5. Make the 90-degree turn from Jefferson onto Washington Boulevard at Cobo Hall a sweeping turn by eliminating a sidewalk island along the streetcar tracks.
  6. Resurface Atwater east of the Hart Plaza tunnel.
  7. Move the zig-zag chicane farther west, giving the cars a longer straightaway into the first turn and stretching the pit road.
  8. Wherever possible, have a service lane run parallel to the course so cherry-picker trucks could pickup disabled or wrecked cars and remove them from the course.

The GPDA was given new life when Ayrton Senna along with other drivers suggested to restart it after the accidents of Rubens Barrichello and Roland Ratzenberger during practice at Imola in 1994. Two weeks later in Monaco, the first meeting of the new GPDA was held, sadly without Ayrton Senna for whom the renewed debate about safety in Formula One had come too late. Gerhard Berger, Michael Schumacher, Christian Fittipaldi and Niki Lauda acted as the representatives of the GPDA from Monaco onwards.

Currently, the representatives of the GPDA are Michael Schumacher, David Coulthard and Alexander Wurz. These representatives are chosen by the drivers. Before every race, on Sunday morning, they have a meeting. From what I understand, this meeting is just the drivers discussing things amongst themselves. If they conclude action has to be taken on something, the three representatives will do this. However, recent comments of Michael Schumacher during the Spanish Grand Prix Press Conference make it clear that there's currently a rather large gap between what the drivers want and what they can actually achieve.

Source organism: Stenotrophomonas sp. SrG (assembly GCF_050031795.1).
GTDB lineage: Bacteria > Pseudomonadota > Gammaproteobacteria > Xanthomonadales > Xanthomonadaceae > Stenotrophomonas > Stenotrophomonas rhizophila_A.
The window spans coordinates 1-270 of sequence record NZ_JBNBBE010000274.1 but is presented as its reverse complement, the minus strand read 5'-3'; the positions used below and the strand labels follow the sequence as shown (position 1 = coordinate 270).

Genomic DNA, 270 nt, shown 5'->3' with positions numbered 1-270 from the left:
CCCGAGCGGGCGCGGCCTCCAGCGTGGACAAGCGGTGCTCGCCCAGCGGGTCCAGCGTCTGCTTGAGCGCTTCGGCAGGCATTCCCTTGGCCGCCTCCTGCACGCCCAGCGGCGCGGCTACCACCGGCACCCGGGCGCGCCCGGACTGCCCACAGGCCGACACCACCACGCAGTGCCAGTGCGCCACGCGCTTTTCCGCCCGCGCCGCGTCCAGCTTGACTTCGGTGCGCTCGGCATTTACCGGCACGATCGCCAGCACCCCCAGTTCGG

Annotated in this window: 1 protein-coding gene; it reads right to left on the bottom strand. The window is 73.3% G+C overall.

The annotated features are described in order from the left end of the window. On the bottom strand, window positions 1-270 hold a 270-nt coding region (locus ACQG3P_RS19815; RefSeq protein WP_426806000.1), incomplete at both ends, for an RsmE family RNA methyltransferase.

"Has the layout of the Monaco GP ever had an influence in what building work takes place within Monte Carlo? i.e. to preserve the famous layout. Clive"

For this question I have asked Monaco resident and Bulletin Board administrator Pascal Straatsma for help. Here's what he said:

"Many things are indeed done with the Grand Prix in mind in Monaco. The easiest way to describe you is to go for a lap of the track and consider the recent changes made to the circuit.

"We'll start with the first straight on Avenue Albert 1er. There, no significant change has been made over the years. It's different with Sainte Devote, where the actual layout of the road was altered about 15 years ago to make the escape lane easier, and therefore safer, for the Formula One cars.

"Beau Rivage hasn't had any significant changes, and the same goes for Massenet. The Casino curve has been slightly widened on its exit side. Mirabeau was left untouched, except for the escape lane once again, which was widened.

"Then the Montecarlo Grand Hotel (formerly known as the Loews) was built on the old station site, but the tunnel is now longer than it was before, and wider. It's coming out of the tunnel that the most spectacular change took place in 1985, with the new chicane which was specifically built over water to force the cars to brake a lot harder than during the years before.

"Bureau de Tabac has remained the same for years, but the first of the swimming pool esses has been widened a lot a few years ago, and got named Louis Chiron curve. The second esses and Rascasse have been left untouched, but the pits' entrance and Antony Noghes (the old Gazometres curve) have changed a lot in the last decade, mostly because an underground tunnel comes out from that spot now, so the track is actually narrower than it was until the 80s.